Litigation » Constitution Didn’t Contemplate Empire, Prof Argues

Constitution Didn’t Contemplate Empire, Prof Argues

December 21, 2015

Staten Island Ferry cruises past the Statue of Liberty on a misty sunset. Manhattan, New York City, United States of America. Square composition.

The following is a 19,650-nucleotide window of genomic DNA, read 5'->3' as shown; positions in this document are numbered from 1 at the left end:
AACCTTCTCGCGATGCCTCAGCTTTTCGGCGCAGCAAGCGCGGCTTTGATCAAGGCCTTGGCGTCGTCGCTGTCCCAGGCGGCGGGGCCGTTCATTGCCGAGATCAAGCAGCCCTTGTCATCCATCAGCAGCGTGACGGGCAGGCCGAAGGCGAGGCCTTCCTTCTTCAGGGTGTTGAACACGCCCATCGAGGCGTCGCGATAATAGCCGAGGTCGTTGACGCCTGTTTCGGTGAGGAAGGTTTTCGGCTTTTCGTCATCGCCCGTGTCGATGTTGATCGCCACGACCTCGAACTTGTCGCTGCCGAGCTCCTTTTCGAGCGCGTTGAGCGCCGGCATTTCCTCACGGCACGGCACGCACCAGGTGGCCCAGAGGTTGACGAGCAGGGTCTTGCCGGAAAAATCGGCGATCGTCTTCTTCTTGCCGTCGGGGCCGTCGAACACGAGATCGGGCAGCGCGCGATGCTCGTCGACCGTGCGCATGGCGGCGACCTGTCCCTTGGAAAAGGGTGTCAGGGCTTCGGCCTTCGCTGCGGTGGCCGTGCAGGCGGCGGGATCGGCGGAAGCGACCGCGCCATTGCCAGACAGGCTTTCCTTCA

A series of lawsuits before the Supreme Court concerning the non-contiguous U.S. states, Native American tribes, and Puerto Rico deal with issues the Constitution didn’t contemplate, argues University of Baltimore law professor Garrett Epps. The Court has, or will, be considering whether those born in U.S. Samoa are citizens, to what extent Native Americans can try members of their own tribe, and whether Puerto Rico is a “separate sovereign” from the U.S. or a subdivision, like a territorial government. The current spate of cases, outlined in detail in the article, highlight the “mismatch between constitutional theory and national reality,” which began almost as soon as the ink dried on the founding document, Epps writes. “The American Constitution was written for a coastal republic of 13 states and ran into trouble soon after. It now governs, awkwardly, an empire.”

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